Wednesday morning in Nova Scotia, Shubenacadie Sam saw her shadow, meaning another six weeks of winter. There are also another couple weeks of COVID restrictions, which will last until February 14 at the earliest. It’s not great news in an already-slow time for restaurateurs.
“January, February and even March to some degree is a slow time for restaurants,” says Stephanie Ogilvie, co-owner and chef at Hop Scotch Dinner Club on Barrington Street. Just like the groundhogs, “people want to hibernate at home, stay warm and cozy and don’t want to venture out.”
So every February, the Restaurant Association of Nova Scotia puts on month-long foodie festival Dine Around. It’s taken place since 2003 and began partnering with Discover Halifax in 2018 to add a focus on the city as Dine Around Halifax, but this is only the second year restaurants have had take-out options.
“If Nova Scotians follow necessary public health precautions, dining out is as safe as any other activity.”
“Before that, it was always a dine-in event, you’re going to the restaurant and having that restaurant experience,” Discover Halifax director of marketing Holly Chessman tells The Coast. “Restaurants pivoted last year and they were able to adapt to meet the needs, and they’re doing that again this year.”
For Dine Around Halifax 2022, dozens of restaurants offer a set menu—priced at either $10, $20, $30, $40 or $50—for the month, hoping to attract customers who otherwise would be cooking at home or grabbing fast food. Nearly 100 restaurants are participating, with menus including a $10 croque monsieur with tomato soup at Durty Nelly’s, a $20 Rasta pasta with jerk chicken or pork at Brawta Jamaican and a $40 “surprise for two” at The Feasts.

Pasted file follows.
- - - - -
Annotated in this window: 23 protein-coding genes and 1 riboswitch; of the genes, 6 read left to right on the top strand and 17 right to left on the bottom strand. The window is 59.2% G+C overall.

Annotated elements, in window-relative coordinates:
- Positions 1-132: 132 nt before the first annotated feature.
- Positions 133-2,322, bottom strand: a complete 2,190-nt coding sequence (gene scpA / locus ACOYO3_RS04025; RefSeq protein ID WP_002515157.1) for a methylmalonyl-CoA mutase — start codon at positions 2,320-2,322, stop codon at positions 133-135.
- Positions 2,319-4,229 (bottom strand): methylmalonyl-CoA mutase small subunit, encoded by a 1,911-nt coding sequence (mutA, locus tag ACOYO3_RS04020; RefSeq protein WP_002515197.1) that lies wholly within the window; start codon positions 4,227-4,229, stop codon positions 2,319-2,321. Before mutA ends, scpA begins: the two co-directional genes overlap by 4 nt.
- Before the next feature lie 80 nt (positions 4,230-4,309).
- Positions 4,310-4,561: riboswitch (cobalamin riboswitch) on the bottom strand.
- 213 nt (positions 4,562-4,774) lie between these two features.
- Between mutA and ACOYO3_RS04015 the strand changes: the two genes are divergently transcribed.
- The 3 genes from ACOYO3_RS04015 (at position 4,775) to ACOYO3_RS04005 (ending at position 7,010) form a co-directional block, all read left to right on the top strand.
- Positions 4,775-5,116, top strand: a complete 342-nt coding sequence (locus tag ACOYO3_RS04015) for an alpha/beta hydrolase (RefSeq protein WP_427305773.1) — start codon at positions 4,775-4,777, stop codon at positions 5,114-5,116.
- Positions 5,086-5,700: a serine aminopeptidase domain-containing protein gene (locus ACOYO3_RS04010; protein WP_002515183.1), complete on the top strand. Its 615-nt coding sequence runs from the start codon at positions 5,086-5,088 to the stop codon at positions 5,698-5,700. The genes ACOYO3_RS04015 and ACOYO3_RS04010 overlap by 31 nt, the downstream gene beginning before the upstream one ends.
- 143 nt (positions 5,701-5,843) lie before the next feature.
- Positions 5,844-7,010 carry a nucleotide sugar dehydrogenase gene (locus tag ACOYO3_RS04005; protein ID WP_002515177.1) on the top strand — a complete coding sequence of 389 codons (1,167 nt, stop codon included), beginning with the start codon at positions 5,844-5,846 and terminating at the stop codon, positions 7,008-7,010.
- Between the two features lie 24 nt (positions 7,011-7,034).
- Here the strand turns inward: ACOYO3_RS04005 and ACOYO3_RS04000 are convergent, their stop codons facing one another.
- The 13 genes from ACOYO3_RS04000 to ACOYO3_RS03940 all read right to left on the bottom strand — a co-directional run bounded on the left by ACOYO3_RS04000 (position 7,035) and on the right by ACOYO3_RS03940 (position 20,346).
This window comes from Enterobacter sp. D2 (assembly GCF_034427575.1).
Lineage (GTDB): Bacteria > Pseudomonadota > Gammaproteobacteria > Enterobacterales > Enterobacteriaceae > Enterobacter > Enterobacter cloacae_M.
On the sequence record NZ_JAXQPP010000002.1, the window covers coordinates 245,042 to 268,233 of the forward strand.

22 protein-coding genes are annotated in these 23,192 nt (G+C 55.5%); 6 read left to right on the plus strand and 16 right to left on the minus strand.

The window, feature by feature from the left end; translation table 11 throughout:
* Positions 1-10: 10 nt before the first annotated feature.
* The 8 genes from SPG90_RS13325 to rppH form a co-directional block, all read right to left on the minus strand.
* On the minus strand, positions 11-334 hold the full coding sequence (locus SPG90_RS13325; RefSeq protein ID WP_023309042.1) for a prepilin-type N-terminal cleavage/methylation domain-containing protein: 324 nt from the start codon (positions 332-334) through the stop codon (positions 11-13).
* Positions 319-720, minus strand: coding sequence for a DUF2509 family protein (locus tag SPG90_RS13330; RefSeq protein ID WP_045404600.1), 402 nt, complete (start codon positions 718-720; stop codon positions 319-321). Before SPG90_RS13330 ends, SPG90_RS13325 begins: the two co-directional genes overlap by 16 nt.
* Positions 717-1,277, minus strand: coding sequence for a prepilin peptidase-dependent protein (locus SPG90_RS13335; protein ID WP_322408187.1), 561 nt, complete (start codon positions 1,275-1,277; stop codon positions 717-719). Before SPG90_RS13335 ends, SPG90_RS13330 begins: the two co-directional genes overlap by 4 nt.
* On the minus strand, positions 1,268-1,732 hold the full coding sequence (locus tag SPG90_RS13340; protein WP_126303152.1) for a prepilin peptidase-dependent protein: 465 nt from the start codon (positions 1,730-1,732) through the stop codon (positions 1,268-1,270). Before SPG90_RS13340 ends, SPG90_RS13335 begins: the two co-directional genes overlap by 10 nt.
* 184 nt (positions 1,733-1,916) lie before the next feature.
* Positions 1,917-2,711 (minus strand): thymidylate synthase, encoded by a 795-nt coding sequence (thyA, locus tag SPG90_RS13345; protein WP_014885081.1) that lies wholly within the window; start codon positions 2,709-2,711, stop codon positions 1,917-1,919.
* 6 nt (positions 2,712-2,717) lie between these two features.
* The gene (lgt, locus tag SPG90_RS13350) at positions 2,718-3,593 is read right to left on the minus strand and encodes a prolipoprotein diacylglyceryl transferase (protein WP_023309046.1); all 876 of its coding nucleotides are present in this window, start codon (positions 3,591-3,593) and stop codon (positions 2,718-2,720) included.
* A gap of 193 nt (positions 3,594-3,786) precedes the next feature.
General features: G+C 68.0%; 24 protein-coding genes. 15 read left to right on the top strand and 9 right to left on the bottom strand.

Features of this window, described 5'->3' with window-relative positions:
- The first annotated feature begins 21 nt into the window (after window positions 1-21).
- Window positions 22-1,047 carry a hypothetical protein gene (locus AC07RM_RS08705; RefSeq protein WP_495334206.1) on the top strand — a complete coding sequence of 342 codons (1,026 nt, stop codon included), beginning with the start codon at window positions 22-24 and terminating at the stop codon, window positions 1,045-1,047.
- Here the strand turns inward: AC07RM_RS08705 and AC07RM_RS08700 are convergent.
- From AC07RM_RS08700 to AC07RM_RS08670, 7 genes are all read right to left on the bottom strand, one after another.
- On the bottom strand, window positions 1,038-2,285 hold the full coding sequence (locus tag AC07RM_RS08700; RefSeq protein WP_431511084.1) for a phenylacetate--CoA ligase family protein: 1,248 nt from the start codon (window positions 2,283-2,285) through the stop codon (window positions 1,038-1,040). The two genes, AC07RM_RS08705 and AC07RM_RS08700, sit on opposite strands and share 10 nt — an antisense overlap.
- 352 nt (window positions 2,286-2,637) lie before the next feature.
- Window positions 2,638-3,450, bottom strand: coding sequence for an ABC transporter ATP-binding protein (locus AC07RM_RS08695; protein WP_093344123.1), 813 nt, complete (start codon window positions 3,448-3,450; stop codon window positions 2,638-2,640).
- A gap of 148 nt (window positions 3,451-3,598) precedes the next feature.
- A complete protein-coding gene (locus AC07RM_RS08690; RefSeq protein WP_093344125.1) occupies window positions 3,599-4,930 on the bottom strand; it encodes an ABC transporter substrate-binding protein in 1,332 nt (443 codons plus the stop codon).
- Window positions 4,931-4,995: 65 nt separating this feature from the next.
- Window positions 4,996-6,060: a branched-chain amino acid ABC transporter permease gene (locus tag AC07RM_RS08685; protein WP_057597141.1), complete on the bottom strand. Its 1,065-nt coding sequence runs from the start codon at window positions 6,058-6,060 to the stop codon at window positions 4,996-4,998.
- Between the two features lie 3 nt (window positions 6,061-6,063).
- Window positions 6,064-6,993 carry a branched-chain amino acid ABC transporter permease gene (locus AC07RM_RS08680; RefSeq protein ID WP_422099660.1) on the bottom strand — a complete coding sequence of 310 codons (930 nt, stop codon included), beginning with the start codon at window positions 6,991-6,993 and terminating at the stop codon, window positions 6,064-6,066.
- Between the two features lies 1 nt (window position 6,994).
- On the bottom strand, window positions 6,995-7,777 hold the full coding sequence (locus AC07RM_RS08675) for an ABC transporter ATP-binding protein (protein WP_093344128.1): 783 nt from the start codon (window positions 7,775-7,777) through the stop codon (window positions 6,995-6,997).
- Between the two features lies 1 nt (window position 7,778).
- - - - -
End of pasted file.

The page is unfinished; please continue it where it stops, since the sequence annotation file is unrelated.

“We've all been stuck at home so much the last few years. I'm sure everyone's tired of cooking for themselves,” Chessman says. “So this is a chance to try a new restaurant. Get take-out or, if you're comfortable, go and eat at a restaurant.”
Provincial COVID regulations currently allow up to 10 people to gather at a table in a restaurant (the same number permitted at casual indoor gatherings); service must stop by 11pm and the doors must close by midnight. But despite permission to dine, Nova Scotians became extra cautious when the omicron variant started surging before the holidays.
“With the case numbers being so high and then people really wanting to make it home to their families to spend Christmas or New Year's with them, a lot of people weren’t willing to risk going out and being around people outside of their bubble,” says Ogilvie. “A lot of people were just being like, very cautious in who they were in contact with around that time.”
From mid-December through early January, Hop Scotch closed for several weeks. But since reopening, Ogilvie says many Haligonians are comfortable going out again. “We definitely over the last couple of weeks have seen people wanting to get out again,” says Ogilvie. “They’re ready to get out. So that’s hopeful to see people making reservations and talking about it.”
February also features Valentine’s Day, which is traditionally a very busy evening in terms of people going out to eat. To be ready for it, some places are cancelling their Dine Around specials that day (check under individual restaurant listings at the Dine Around site for specifics). However, the province doesn’t have any restrictions in place specifically for February 14.
“Nova Scotians should do what they are comfortable with,” the province’s department of health and wellness tells The Coast. “If Nova Scotians follow necessary public health precautions, dining out is as safe as any other activity.”
Of the 94 Dine Around participants, 53 list take-out options on their page, and 11 offer delivery. Hop Scotch has both a hot and cold take-out option this month as well as dine-in, offering three courses for $50: choice of kohlrabi salad or pork belly to start, a main course of seared duck breast with rutabaga pave and apple butter (or for vegetarians, parsley root caramelle with brown butter sauce), and black forest budino for dessert.
“So whether you are able to come in and dine with us in the dining room, great, we're here for you for that. If you want to just pick it up and have hot takeaway, that's no problem,” says Ogilvie. “We wanted to make sure we’re available to accommodate whatever the consumer wants.”